The pullback saw the Dow close well off its highs, settling just 59 points higher for the day at 15,394.5.
Stock Market Trading: 28 May 2013
Amid reduced trading activity due to the Memorial Day holiday in the US, the Dow Jones closed 13.5 points higher at 15,340 yesterday.
It appears that investors were still weighing the Federal Reserve's next move regarding monetary stimulus.
In his speech before Congress, Chairman Ben Bernanke pointed to a 'highly accommodative' policy but also acknowledged the possibility of an early withdrawal.
Nevertheless, European equities are set to open higher as the bulls step out from behind cover.
Despite last week's sudden evaporation of confidence, bearish momentum appears to have peaked for now and the buyers will be on the look out for bargains.
Europe managed to pare a decent portion of last week's losses as European Central Bank Executive Board member Joerg Asmussen came out with some reassuring and much needed dovish comments.
That reassurance looks to have aided the stimulus dependent rally and spurred on the bargain hunters.
This carried over into Asia, with indices
showing broad gains, and overnight stock market futures are indicating that UK and US investors will eagerly play catch up on the open.
Stock Market Trading: 24 May 2013
European equities are set to open flat as the Nikkei takes another lurch lower.
The last time the Nikkei dropped 7% in a single day was when the Tsunami struck the Japanese coastline two years ago, and things aren't getting any better today.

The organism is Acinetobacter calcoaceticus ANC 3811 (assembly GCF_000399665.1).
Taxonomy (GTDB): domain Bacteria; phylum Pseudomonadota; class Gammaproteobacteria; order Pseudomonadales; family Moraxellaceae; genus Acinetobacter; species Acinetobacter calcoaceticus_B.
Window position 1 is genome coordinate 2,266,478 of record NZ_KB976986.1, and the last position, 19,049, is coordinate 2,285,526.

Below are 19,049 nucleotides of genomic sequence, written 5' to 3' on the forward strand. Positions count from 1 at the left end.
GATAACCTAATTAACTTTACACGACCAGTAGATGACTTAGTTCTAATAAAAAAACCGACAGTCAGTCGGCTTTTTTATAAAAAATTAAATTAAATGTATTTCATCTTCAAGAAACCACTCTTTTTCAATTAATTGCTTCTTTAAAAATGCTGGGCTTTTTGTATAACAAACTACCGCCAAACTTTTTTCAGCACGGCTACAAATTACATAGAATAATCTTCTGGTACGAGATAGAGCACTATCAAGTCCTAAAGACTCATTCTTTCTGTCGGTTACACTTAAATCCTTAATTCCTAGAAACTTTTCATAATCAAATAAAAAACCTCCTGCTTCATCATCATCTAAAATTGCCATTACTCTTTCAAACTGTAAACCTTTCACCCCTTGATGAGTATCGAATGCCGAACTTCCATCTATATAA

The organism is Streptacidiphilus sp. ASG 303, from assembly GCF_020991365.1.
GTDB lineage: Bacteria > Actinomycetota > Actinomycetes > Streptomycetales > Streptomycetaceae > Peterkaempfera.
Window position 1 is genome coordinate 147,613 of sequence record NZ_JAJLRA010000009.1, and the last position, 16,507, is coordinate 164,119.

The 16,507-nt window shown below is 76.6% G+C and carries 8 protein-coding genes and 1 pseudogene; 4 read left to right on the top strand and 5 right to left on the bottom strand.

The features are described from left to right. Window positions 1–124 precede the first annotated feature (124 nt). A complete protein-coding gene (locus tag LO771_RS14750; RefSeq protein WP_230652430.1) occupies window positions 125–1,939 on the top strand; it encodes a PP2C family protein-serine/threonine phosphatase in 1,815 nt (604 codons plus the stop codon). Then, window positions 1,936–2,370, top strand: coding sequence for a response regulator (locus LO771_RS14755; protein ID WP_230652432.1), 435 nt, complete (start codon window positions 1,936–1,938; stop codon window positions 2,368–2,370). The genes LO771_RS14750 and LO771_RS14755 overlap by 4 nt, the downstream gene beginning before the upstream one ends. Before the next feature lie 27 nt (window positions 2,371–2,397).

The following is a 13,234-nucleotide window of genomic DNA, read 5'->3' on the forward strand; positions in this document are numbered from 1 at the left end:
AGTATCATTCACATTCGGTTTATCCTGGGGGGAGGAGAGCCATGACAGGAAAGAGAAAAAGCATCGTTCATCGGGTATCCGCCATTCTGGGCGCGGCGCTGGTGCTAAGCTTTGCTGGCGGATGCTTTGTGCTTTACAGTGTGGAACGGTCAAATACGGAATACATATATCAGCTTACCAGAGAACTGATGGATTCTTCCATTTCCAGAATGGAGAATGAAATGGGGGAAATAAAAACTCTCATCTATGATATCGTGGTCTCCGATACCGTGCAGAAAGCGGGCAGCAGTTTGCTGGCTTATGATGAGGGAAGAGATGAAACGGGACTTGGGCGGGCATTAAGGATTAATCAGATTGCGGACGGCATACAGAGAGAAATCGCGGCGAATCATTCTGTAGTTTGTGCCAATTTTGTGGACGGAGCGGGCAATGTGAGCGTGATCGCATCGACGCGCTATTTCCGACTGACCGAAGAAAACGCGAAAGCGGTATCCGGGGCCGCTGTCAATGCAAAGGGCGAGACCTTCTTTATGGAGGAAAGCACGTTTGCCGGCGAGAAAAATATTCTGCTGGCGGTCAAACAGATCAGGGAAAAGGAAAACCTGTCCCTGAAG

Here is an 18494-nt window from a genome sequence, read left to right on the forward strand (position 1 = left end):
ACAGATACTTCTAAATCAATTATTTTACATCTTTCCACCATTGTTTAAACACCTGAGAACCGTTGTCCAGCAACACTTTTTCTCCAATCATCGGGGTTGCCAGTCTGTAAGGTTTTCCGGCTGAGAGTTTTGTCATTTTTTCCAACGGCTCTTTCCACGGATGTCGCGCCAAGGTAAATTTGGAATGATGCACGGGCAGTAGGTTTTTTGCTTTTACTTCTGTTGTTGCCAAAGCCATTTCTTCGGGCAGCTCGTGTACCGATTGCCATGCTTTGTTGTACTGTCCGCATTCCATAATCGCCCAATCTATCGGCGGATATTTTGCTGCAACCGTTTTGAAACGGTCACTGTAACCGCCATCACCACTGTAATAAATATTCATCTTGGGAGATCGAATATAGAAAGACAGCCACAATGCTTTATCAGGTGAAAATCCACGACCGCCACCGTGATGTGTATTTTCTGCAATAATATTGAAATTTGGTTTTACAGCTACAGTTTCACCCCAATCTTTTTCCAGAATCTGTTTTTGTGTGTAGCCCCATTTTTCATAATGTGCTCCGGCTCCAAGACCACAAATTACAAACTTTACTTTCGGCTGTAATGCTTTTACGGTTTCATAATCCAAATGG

At the time of writing, we are another 3% to the downside.
The debate surrounding QE has certainly affected market sentiment and, alongside a surprise contraction in Chinese manufacturing data, has caused a vast swarm of profit-takers to call time and run.
Regardless of where they got out, they have done just fine this year as we are still 40% to the good.
Having taken its cue from the Nikkei
, the US market opened sharply down only to recoup losses as the day wore on and end up just 27 points lower at 15,355.
Better-than-expected Initial Jobless Claims and housing data fuelled the return.
In addition, a surprisingly strong earnings report from Hewlett-Packard
added 17% to the firms share price which helped lift the blue-chip index.
Stock Market Trading: 23 May 2013
investors have had a fantastic run this year; it has been hugely profitable and markets seem to have risen almost regardless of the news.
Despite the world economy being far from rosy, company valuations have soared to unseen levels.
They have benefited from huge injections of cash into the financial bloodstream and low rates of borrowing.
And let's not forget that investors have nowhere else to put the money; commodities, bonds, who wants to invest in those at the moment?
However, the see-saw trading session seen yesterday, which was fuelled exclusively by Federal Reserve comments/minutes, just goes to show the importance of central bank stimulus.
It also serves as a stark reminder that this positive environment for corporations is only a temporary measure; it won't last forever.
The big question now is whether this is the moment to 'sell in May and go away' or whether yesterday's almost 300 point range in the Dow Jones was merely a temporary bout of nervousness.